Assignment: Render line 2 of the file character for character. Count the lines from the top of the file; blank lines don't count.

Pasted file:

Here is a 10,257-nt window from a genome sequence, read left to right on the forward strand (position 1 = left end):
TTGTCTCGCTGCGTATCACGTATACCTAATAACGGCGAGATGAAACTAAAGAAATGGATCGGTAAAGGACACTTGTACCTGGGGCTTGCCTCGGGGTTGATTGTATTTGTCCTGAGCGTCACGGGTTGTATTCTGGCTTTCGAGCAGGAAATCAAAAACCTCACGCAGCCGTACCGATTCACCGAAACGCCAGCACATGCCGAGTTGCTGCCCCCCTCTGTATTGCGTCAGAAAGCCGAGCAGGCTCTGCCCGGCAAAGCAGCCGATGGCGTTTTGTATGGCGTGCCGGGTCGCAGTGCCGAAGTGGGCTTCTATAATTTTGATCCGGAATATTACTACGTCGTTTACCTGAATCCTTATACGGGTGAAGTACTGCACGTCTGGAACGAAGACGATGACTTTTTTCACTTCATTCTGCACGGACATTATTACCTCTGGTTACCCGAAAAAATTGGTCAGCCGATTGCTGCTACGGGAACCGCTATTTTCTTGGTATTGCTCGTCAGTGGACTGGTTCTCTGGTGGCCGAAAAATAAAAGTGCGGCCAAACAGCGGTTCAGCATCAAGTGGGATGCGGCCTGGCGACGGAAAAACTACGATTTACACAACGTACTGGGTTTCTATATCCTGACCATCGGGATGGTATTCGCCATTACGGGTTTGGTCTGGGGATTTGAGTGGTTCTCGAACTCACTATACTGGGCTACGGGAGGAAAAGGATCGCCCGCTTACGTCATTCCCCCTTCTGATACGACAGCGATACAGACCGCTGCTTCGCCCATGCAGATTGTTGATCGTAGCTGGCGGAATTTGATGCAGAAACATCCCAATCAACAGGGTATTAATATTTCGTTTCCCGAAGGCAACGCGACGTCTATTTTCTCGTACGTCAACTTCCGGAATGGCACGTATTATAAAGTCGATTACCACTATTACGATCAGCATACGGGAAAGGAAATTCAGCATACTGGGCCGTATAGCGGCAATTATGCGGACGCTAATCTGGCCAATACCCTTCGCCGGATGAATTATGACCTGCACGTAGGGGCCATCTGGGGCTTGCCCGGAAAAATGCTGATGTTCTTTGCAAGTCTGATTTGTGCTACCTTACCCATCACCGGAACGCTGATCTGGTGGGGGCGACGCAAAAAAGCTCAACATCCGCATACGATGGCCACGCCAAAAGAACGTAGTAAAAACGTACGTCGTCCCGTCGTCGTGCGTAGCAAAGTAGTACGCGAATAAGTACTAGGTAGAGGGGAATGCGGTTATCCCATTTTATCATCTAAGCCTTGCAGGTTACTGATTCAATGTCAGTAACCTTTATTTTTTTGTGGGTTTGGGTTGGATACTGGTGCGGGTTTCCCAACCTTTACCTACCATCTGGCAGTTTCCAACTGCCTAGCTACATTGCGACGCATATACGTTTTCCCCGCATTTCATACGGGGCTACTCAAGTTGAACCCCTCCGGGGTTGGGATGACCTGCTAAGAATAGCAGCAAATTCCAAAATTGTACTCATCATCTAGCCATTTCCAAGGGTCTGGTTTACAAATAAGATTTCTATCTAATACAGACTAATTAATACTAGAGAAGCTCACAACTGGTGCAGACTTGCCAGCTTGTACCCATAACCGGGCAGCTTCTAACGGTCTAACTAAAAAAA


TTGTCTCGCTGCGTATCACGTATACCTAATAACGGCGAGATGAAACTAAAGAAATGGATCGGTAAAGGACACTTGTACCTGGGGCTTGCCTCGGGGTTGATTGTATTTGTCCTGAGCGTCACGGGTTGTATTCTGGCTTTCGAGCAGGAAATCAAAAACCTCACGCAGCCGTACCGATTCACCGAAACGCCAGCACATGCCGAGTTGCTGCCCCCCTCTGTATTGCGTCAGAAAGCCGAGCAGGCTCTGCCCGGCAAAGCAGCCGATGGCGTTTTGTATGGCGTGCCGGGTCGCAGTGCCGAAGTGGGCTTCTATAATTTTGATCCGGAATATTACTACGTCGTTTACCTGAATCCTTATACGGGTGAAGTACTGCACGTCTGGAACGAAGACGATGACTTTTTTCACTTCATTCTGCACGGACATTATTACCTCTGGTTACCCGAAAAAATTGGTCAGCCGATTGCTGCTACGGGAACCGCTATTTTCTTGGTATTGCTCGTCAGTGGACTGGTTCTCTGGTGGCCGAAAAATAAAAGTGCGGCCAAACAGCGGTTCAGCATCAAGTGGGATGCGGCCTGGCGACGGAAAAACTACGATTTACACAACGTACTGGGTTTCTATATCCTGACCATCGGGATGGTATTCGCCATTACGGGTTTGGTCTGGGGATTTGAGTGGTTCTCGAACTCACTATACTGGGCTACGGGAGGAAAAGGATCGCCCGCTTACGTCATTCCCCCTTCTGATACGACAGCGATACAGACCGCTGCTTCGCCCATGCAGATTGTTGATCGTAGCTGGCGGAATTTGATGCAGAAACATCCCAATCAACAGGGTATTAATATTTCGTTTCCCGAAGGCAACGCGACGTCTATTTTCTCGTACGTCAACTTCCGGAATGGCACGTATTATAAAGTCGATTACCACTATTACGATCAGCATACGGGAAAGGAAATTCAGCATACTGGGCCGTATAGCGGCAATTATGCGGACGCTAATCTGGCCAATACCCTTCGCCGGATGAATTATGACCTGCACGTAGGGGCCATCTGGGGCTTGCCCGGAAAAATGCTGATGTTCTTTGCAAGTCTGATTTGTGCTACCTTACCCATCACCGGAACGCTGATCTGGTGGGGGCGACGCAAAAAAGCTCAACATCCGCATACGATGGCCACGCCAAAAGAACGTAGTAAAAACGTACGTCGTCCCGTCGTCGTGCGTAGCAAAGTAGTACGCGAATAAGTACTAGGTAGAGGGGAATGCGGTTATCCCATTTTATCATCTAAGCCTTGCAGGTTACTGATTCAATGTCAGTAACCTTTATTTTTTTGTGGGTTTGGGTTGGATACTGGTGCGGGTTTCCCAACCTTTACCTACCATCTGGCAGTTTCCAACTGCCTAGCTACATTGCGACGCATATACGTTTTCCCCGCATTTCATACGGGGCTACTCAAGTTGAACCCCTCCGGGGTTGGGATGACCTGCTAAGAATAGCAGCAAATTCCAAAATTGTACTCATCATCTAGCCATTTCCAAGGGTCTGGTTTACAAATAAGATTTCTATCTAATACAGACTAATTAATACTAGAGAAGCTCACAACTGGTGCAGACTTGCCAGCTTGTACCCATAACCGGGCAGCTTCTAACGGTCTAACTAAAAAAA